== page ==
It is expected that as the team dives deeper into the project and the domain and their teamwork level grows, the focus factor increases until it reaches ~0.8. If we observe other dynamics over time, the Project Manager should find issues that distract the team from completing the release goals and remove them.

Improvement Tool 3 – Maturity Checklist

Another tool that we at Sigma Software suggest our Project Managers use for finding areas to improve projects, is a Maturity Checklist. It includes industry best practices and company rules established by our experts over the years. When Project Managers conduct self-assessments according to a checklist, they can find imperfections in their current processes and locate areas of improvement.

Below are some examples from this checklist and consequences of not meeting these rules.

  • Non-functional requirements, including security, performance, availability, and accessibility, have been identified and documented. In addition to the functional requirements (what the product does), it is no less important to gather and document the quality characteristics of the product. Quite often, they are not being thoroughly analyzed and documented and remain only assumptions as opposed to becoming approved product requirements.
    When you get documented non-functional requirements for a project, the team can start planning the necessary types of work and add them to the project timeline and budget. If there are no such requirements at the beginning of the active development phase, this can lead to serious changes during later phases. Changes are always harder and more expensive than creating the right foundation from the start.
  • At the end of each iteration, we show the customer a demo of the work performed. A demo is a great way to make sure we are heading in the right direction on the project.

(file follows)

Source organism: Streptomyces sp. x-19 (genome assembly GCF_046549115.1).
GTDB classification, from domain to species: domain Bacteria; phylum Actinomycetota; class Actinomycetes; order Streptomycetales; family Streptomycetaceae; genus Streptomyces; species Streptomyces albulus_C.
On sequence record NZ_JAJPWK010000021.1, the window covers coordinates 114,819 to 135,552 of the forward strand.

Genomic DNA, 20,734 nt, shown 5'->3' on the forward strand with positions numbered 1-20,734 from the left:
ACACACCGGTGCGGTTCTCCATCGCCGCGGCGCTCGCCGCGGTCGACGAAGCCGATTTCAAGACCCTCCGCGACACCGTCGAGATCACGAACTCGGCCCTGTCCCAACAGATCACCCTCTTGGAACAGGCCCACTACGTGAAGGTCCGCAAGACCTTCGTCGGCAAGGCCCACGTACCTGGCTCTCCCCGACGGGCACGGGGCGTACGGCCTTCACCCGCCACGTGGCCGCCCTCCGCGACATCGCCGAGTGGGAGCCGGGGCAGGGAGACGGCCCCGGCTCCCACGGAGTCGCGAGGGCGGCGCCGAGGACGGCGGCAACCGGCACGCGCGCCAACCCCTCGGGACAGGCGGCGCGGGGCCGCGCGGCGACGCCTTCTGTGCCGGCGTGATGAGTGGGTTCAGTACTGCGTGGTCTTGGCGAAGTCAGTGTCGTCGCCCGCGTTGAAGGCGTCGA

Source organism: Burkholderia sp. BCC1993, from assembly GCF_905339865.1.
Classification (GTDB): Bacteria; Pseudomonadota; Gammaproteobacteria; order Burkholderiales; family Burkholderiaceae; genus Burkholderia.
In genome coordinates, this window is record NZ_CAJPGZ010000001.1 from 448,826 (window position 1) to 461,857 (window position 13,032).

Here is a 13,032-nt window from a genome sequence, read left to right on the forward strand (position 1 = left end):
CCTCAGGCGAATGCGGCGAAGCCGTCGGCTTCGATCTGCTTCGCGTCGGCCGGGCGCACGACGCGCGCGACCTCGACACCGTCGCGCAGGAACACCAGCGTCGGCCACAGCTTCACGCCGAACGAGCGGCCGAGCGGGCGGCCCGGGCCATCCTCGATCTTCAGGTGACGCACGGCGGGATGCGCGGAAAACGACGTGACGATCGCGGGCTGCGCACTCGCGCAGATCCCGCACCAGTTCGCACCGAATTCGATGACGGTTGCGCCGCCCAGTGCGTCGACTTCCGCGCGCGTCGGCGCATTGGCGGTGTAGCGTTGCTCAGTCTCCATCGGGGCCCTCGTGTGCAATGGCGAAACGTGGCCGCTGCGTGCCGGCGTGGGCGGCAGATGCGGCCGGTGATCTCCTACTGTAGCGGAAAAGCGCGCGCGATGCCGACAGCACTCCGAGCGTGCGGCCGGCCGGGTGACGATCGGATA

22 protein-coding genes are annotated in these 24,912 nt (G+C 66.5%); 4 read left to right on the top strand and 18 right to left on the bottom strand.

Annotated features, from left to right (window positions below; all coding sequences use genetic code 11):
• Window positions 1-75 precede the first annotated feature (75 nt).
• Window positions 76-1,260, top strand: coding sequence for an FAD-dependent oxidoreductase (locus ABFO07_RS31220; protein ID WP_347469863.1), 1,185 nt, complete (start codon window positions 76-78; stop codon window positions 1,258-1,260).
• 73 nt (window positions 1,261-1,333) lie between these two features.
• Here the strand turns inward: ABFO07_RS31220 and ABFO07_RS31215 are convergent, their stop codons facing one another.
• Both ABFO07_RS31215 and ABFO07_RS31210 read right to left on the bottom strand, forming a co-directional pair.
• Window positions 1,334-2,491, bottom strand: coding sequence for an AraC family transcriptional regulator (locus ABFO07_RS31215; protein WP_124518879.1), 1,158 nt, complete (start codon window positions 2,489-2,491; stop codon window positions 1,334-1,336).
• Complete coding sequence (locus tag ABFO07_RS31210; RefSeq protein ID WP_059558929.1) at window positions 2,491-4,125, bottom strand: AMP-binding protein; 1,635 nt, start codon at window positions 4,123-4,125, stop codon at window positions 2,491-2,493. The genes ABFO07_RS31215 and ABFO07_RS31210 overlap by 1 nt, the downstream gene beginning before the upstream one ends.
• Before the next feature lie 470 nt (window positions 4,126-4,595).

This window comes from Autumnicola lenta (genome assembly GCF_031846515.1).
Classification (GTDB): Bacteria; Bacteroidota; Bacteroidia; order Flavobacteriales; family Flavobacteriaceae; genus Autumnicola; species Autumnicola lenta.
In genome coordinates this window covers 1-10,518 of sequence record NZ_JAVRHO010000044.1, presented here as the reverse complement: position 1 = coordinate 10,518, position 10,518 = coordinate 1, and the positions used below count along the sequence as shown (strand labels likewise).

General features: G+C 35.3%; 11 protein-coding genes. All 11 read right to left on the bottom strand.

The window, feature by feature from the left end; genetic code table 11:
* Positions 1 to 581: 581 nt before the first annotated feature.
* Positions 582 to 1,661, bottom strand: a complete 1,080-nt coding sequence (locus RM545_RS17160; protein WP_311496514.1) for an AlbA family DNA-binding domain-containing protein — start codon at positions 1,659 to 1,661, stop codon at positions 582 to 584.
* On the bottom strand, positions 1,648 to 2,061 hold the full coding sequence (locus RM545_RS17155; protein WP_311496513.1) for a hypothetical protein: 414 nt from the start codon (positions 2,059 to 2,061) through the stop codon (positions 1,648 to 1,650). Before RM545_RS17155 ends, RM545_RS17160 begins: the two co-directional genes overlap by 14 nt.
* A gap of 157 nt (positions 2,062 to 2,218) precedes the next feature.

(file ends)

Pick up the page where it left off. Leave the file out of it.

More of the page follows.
If we don’t get regular feedback from the customer on the results of the work done, we risk finding out later or even during the project delivery that we did something wrong or not the way the customer expected. Expensive changes and failed deadlines may be the price for the lack of regular demos.
  • Project information radiators are accessible to the whole team: current project progress has some visual representation (e.g. a burndown chart), which is up-to-date and accurately reflects the current state of the project. EVA cost / schedule performance indicators, burndown charts, various project status dashboards all fall into this category.
    This paragraph indicates that it is not enough to track the progress of the project, but it is also important that all team members have access to this information. When the team becomes collectively responsible for success; its members become more active if they see any deviations from the plan. Also, well-functioning teams can identify and offer assistance and optimization in other areas of the remaining work for the Project Manager.

There are about 100 items in our Maturity checklist and this is just the management-related part. It also covers the engineering, software testing, and configuration management areas. So, after each self-assessment or assessment by internal company auditors, a project team gets a list of to-dos that must be completed for the project to be successful.

Improvement Tool 4 – Knowledge-Sharing Events

I always get ideas from my colleagues who share their know-how and lessons learned at our annual PM Gathering conference and regular meetings of the Sigma Software PM Club. Such meetings are always an opportunity to adopt colleagues’ experience and get inspired by their successes to improve the processes in my projects.

“My dear, here we must run as fast as we can, just to stay in place. And if you wish to go anywhere you must run twice as fast as that.” ― Lewis Carroll, Alice in Wonderland.

Circumstances and both external and internal environments are subject to constant changes. This means that you can implement improvements on a project endlessly. We at Sigma Software do not stop for a minute in this process and continue to surprise our customers with innovative ideas, approaches, and quick response to changes.